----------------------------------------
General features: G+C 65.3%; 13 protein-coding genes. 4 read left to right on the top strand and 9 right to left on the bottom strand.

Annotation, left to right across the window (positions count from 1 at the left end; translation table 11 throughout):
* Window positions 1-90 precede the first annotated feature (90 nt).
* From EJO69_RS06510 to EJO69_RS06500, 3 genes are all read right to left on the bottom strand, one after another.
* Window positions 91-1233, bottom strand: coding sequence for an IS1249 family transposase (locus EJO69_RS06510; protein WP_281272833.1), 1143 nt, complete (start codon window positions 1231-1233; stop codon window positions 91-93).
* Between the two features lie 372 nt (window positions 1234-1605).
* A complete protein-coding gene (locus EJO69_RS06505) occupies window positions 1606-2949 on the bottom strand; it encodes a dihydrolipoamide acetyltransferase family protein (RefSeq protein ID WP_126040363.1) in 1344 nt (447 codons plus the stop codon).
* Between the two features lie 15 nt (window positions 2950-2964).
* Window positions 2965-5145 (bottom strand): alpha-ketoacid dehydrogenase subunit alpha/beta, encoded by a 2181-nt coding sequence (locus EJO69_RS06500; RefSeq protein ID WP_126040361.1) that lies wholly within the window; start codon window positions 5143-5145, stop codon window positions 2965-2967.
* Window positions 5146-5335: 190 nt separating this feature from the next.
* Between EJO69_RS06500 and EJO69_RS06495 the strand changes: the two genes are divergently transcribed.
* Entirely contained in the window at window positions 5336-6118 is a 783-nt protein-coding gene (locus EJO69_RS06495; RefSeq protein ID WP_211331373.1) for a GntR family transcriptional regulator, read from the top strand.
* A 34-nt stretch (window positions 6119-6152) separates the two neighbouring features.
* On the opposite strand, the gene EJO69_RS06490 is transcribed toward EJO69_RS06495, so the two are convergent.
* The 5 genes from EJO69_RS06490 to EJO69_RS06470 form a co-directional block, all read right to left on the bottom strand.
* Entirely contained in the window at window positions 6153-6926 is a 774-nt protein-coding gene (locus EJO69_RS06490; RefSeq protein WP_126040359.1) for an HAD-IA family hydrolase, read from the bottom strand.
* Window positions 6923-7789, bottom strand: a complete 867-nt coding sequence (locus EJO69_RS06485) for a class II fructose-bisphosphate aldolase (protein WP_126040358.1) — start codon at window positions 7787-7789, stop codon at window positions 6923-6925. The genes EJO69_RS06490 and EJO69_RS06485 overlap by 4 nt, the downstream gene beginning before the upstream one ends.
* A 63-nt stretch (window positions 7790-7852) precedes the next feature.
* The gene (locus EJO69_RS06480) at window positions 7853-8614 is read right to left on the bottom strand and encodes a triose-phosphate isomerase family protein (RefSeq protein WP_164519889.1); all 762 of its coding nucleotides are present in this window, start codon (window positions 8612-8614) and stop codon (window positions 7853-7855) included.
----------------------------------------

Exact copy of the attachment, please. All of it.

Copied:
General features: G+C 65.3%; 13 protein-coding genes. 4 read left to right on the top strand and 9 right to left on the bottom strand.

Annotation, left to right across the window (positions count from 1 at the left end; translation table 11 throughout):
* Window positions 1-90 precede the first annotated feature (90 nt).
* From EJO69_RS06510 to EJO69_RS06500, 3 genes are all read right to left on the bottom strand, one after another.
* Window positions 91-1233, bottom strand: coding sequence for an IS1249 family transposase (locus EJO69_RS06510; protein WP_281272833.1), 1143 nt, complete (start codon window positions 1231-1233; stop codon window positions 91-93).
* Between the two features lie 372 nt (window positions 1234-1605).
* A complete protein-coding gene (locus EJO69_RS06505) occupies window positions 1606-2949 on the bottom strand; it encodes a dihydrolipoamide acetyltransferase family protein (RefSeq protein ID WP_126040363.1) in 1344 nt (447 codons plus the stop codon).
* Between the two features lie 15 nt (window positions 2950-2964).
* Window positions 2965-5145 (bottom strand): alpha-ketoacid dehydrogenase subunit alpha/beta, encoded by a 2181-nt coding sequence (locus EJO69_RS06500; RefSeq protein ID WP_126040361.1) that lies wholly within the window; start codon window positions 5143-5145, stop codon window positions 2965-2967.
* Window positions 5146-5335: 190 nt separating this feature from the next.
* Between EJO69_RS06500 and EJO69_RS06495 the strand changes: the two genes are divergently transcribed.
* Entirely contained in the window at window positions 5336-6118 is a 783-nt protein-coding gene (locus EJO69_RS06495; RefSeq protein ID WP_211331373.1) for a GntR family transcriptional regulator, read from the top strand.
* A 34-nt stretch (window positions 6119-6152) separates the two neighbouring features.
* On the opposite strand, the gene EJO69_RS06490 is transcribed toward EJO69_RS06495, so the two are convergent.
* The 5 genes from EJO69_RS06490 to EJO69_RS06470 form a co-directional block, all read right to left on the bottom strand.
* Entirely contained in the window at window positions 6153-6926 is a 774-nt protein-coding gene (locus EJO69_RS06490; RefSeq protein WP_126040359.1) for an HAD-IA family hydrolase, read from the bottom strand.
* Window positions 6923-7789, bottom strand: a complete 867-nt coding sequence (locus EJO69_RS06485) for a class II fructose-bisphosphate aldolase (protein WP_126040358.1) — start codon at window positions 7787-7789, stop codon at window positions 6923-6925. The genes EJO69_RS06490 and EJO69_RS06485 overlap by 4 nt, the downstream gene beginning before the upstream one ends.
* A 63-nt stretch (window positions 7790-7852) precedes the next feature.
* The gene (locus EJO69_RS06480) at window positions 7853-8614 is read right to left on the bottom strand and encodes a triose-phosphate isomerase family protein (RefSeq protein WP_164519889.1); all 762 of its coding nucleotides are present in this window, start codon (window positions 8612-8614) and stop codon (window positions 7853-7855) included.